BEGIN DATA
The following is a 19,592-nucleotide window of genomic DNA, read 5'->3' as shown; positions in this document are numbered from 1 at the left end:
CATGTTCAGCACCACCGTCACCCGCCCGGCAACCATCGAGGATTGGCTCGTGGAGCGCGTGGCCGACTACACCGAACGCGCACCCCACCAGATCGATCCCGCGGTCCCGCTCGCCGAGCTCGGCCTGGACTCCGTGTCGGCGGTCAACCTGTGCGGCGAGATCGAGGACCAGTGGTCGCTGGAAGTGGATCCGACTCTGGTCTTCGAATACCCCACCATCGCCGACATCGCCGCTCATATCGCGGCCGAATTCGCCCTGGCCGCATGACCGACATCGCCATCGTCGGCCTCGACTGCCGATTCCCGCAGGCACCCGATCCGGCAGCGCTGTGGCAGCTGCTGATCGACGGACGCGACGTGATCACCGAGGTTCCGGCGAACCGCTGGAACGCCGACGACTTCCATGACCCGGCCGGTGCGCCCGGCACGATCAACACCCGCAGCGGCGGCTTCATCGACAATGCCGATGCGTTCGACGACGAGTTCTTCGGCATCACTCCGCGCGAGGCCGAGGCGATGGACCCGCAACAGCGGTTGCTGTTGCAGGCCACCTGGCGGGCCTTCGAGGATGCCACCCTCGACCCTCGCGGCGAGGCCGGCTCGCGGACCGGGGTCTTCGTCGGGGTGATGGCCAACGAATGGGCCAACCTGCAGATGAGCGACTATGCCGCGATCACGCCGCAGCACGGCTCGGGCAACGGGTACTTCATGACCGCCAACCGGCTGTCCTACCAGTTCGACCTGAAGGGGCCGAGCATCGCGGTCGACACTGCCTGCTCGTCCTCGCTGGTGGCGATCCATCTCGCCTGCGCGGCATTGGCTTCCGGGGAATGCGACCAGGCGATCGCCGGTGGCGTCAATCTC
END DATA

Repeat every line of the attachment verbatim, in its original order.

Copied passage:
The following is a 19,592-nucleotide window of genomic DNA, read 5'->3' as shown; positions in this document are numbered from 1 at the left end:
CATGTTCAGCACCACCGTCACCCGCCCGGCAACCATCGAGGATTGGCTCGTGGAGCGCGTGGCCGACTACACCGAACGCGCACCCCACCAGATCGATCCCGCGGTCCCGCTCGCCGAGCTCGGCCTGGACTCCGTGTCGGCGGTCAACCTGTGCGGCGAGATCGAGGACCAGTGGTCGCTGGAAGTGGATCCGACTCTGGTCTTCGAATACCCCACCATCGCCGACATCGCCGCTCATATCGCGGCCGAATTCGCCCTGGCCGCATGACCGACATCGCCATCGTCGGCCTCGACTGCCGATTCCCGCAGGCACCCGATCCGGCAGCGCTGTGGCAGCTGCTGATCGACGGACGCGACGTGATCACCGAGGTTCCGGCGAACCGCTGGAACGCCGACGACTTCCATGACCCGGCCGGTGCGCCCGGCACGATCAACACCCGCAGCGGCGGCTTCATCGACAATGCCGATGCGTTCGACGACGAGTTCTTCGGCATCACTCCGCGCGAGGCCGAGGCGATGGACCCGCAACAGCGGTTGCTGTTGCAGGCCACCTGGCGGGCCTTCGAGGATGCCACCCTCGACCCTCGCGGCGAGGCCGGCTCGCGGACCGGGGTCTTCGTCGGGGTGATGGCCAACGAATGGGCCAACCTGCAGATGAGCGACTATGCCGCGATCACGCCGCAGCACGGCTCGGGCAACGGGTACTTCATGACCGCCAACCGGCTGTCCTACCAGTTCGACCTGAAGGGGCCGAGCATCGCGGTCGACACTGCCTGCTCGTCCTCGCTGGTGGCGATCCATCTCGCCTGCGCGGCATTGGCTTCCGGGGAATGCGACCAGGCGATCGCCGGTGGCGTCAATCTC